Winter Solstice

By | Dec 21, 2009

The Winter Solstice occurs at the instant that the sun is the greatest distance away from the observer and their hemisphere.

The word solstice derives from Latin sol (sun) and sistere (to stand still).

During the Northern Hemisphere’s Winter, the earth is actually closer to the sun than in June/July. It is because the Northern Hemisphere is tipped away from the the sun during this period that it is colder.

Over the years many cultures have had ceremonies and rituals that related to the Winter Solstice. Many of these stemmed from the belief that if they didn’t perform these rituals that the failing sun would not come back without them.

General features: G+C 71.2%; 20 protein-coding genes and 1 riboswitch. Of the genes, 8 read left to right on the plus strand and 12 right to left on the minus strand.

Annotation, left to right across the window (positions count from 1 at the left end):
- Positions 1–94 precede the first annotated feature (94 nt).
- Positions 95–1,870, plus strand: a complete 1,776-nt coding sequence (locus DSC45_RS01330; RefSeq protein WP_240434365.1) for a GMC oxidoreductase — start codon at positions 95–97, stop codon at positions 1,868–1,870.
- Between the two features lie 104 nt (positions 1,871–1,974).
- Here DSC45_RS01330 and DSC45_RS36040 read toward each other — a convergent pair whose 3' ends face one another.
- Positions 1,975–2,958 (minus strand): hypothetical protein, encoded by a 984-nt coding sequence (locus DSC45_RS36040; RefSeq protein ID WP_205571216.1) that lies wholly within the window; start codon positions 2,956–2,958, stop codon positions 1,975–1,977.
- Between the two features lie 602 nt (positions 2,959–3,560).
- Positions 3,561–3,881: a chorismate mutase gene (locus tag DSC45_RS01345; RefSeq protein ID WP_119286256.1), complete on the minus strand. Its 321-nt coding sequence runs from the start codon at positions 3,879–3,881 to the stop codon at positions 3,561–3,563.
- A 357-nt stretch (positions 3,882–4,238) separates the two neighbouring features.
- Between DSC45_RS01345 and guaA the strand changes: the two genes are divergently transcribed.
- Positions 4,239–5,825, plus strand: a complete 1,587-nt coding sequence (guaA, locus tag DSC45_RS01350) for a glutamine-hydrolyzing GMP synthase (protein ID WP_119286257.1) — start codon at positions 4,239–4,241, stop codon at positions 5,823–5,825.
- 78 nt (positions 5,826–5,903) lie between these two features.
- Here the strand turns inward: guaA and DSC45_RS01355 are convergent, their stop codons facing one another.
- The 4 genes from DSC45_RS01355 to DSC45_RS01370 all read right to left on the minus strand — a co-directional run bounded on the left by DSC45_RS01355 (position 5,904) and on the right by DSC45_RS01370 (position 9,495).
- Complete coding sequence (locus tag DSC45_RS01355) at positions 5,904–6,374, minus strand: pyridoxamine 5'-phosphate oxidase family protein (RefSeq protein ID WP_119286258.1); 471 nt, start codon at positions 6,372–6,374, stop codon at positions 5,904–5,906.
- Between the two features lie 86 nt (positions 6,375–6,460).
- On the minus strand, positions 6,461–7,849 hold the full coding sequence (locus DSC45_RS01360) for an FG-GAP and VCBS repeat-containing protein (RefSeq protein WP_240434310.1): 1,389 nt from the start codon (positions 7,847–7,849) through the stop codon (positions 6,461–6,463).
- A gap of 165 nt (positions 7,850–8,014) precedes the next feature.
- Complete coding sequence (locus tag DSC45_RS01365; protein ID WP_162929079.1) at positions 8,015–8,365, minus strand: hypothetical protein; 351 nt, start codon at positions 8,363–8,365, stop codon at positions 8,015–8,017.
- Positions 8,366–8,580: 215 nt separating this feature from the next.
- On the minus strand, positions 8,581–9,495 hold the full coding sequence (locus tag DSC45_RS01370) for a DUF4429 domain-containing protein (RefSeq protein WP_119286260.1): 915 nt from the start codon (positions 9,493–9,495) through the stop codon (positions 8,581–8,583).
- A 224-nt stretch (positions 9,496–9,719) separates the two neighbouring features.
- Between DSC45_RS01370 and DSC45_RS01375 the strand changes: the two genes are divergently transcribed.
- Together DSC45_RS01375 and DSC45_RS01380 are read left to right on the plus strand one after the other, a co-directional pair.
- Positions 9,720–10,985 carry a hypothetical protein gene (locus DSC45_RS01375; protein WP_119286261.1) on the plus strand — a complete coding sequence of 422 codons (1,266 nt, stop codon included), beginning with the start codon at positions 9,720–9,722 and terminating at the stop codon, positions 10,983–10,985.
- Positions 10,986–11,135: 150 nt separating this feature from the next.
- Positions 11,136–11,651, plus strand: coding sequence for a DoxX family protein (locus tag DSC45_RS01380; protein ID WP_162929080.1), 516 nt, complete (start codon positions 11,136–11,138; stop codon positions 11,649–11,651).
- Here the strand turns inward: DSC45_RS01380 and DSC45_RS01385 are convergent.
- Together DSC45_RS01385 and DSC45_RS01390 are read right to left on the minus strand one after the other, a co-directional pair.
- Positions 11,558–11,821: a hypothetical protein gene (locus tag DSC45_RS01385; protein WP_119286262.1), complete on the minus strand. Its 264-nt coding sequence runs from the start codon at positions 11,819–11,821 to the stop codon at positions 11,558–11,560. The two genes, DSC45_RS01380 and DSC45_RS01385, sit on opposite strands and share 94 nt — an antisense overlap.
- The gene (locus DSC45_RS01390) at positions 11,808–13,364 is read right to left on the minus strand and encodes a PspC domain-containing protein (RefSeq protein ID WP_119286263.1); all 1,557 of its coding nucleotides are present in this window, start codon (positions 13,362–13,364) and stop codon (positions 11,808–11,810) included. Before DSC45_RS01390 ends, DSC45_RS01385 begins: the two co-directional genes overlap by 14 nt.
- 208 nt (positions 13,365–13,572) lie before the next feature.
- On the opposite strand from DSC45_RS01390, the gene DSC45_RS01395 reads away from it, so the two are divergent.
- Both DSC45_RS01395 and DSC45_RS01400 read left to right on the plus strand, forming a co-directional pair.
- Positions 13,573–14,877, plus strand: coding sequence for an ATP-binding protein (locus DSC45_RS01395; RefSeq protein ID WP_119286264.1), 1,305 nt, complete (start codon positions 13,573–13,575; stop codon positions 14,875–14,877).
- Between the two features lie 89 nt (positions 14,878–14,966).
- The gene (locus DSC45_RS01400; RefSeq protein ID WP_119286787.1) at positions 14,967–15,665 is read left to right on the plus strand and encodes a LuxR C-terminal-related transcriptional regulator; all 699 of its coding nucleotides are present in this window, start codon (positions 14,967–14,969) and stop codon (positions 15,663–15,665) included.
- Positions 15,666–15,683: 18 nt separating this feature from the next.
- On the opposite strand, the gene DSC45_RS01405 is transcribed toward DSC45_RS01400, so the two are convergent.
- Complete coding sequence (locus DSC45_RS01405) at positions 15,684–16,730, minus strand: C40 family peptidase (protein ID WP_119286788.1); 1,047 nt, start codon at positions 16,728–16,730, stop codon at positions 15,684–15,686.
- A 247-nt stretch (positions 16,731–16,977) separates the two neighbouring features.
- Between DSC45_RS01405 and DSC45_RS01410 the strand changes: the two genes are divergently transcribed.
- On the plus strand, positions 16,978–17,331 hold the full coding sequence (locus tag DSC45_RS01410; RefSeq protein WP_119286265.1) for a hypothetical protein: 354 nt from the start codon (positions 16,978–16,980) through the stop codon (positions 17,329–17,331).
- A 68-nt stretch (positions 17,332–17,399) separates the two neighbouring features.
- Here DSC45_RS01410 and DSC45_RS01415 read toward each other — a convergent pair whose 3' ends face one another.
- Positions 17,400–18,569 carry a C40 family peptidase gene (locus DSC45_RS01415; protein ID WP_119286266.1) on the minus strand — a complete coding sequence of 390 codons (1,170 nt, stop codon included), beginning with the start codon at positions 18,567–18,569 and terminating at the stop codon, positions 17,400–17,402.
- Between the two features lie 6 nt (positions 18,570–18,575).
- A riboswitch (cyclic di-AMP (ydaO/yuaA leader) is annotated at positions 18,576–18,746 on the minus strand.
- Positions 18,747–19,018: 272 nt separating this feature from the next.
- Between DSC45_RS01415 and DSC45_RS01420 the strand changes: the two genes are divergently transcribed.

One of these festivals that occur on or near the Winter Solstice Yule. This celebration is considered a pagan celebration when people created a large fire in a log (called the Yule log) and told stories, snag song and drank mead as a way to remember the past and to help the sun revive.

Even though the day is short and the night is long, it is good for it to be a day of celebration. A time to be with friends and family. A time to help those around you. A time when the days may be dark, but a time where one knows it will be much brighter ahead.


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